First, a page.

Day Trip from Mérida: Flamingos in Celestun

If at this point you’re thinking, “hmm Anna, sounds like all you did there was go for a bike ride and eat,” that’s because I spent almost a full day during our three nights in Mérida on a trip to a nearby nature reserve hanging out with FLAMINGOS

The reserve, called the Biosphere Reserve, is located in Celestún, a small fishing village near the border of Campeche. It’s easily accessible on a day tour from Mérida.

Since we had rented a car, we drove ourselves (if you’re in a group, this is the way to go as the tours are really expensive). Driving in the Yucatan is really easy as there aren’t too many different highways, so it’s pretty tough to get lost! 

Once you arrive in Celestún, it’s impossible to miss the welcome center where you can purchase a ticket for the flamingo tour.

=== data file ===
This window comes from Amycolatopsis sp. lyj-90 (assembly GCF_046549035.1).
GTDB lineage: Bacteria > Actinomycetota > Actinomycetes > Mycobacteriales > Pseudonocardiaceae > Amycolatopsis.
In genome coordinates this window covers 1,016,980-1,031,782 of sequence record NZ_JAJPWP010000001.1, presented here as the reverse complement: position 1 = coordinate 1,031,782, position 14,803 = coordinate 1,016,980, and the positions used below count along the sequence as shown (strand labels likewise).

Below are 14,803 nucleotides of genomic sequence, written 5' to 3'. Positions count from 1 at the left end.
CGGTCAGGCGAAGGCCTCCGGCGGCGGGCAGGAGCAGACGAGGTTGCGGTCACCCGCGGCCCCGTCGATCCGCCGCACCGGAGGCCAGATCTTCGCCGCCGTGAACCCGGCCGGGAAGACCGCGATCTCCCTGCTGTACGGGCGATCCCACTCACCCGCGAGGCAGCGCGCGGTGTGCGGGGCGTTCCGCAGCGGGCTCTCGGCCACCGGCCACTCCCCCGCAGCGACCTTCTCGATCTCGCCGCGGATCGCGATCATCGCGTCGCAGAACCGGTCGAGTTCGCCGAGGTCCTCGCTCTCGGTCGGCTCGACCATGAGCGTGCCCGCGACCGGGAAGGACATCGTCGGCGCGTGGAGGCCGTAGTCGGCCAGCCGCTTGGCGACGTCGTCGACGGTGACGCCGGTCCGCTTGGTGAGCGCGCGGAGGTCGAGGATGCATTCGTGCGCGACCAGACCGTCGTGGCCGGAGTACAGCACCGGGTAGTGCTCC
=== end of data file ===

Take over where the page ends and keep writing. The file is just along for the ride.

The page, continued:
The reserve is a mix of saltwater and freshwater, creating an ideal habitat for all kinds of birds. And within 10 minutes out on the water, we spotted a flock of flamingos. There were tons of them!

In addition to the flamingos, our guide pointed out many other birds and even a baby crocodile. He also took us into the mangrove forest, where the clear, calm waters allowed us to see fish swimming around the boat. 

After the tour, the small town of Celestún is a fun place to enjoy the beach for a couple hours. There are a few restaurants right on the beach to enjoy lunch and cocktails. 

And that’s my guide of things to do in Merida, Mexico! 

Oh, and if you’re in the Yucatan for more than just a weekend, I highly recommend tacking on a visit to the beautiful city of Valladolid. The pyramids of Chichen Itza and the “yellow city,” Izamal, are also close by.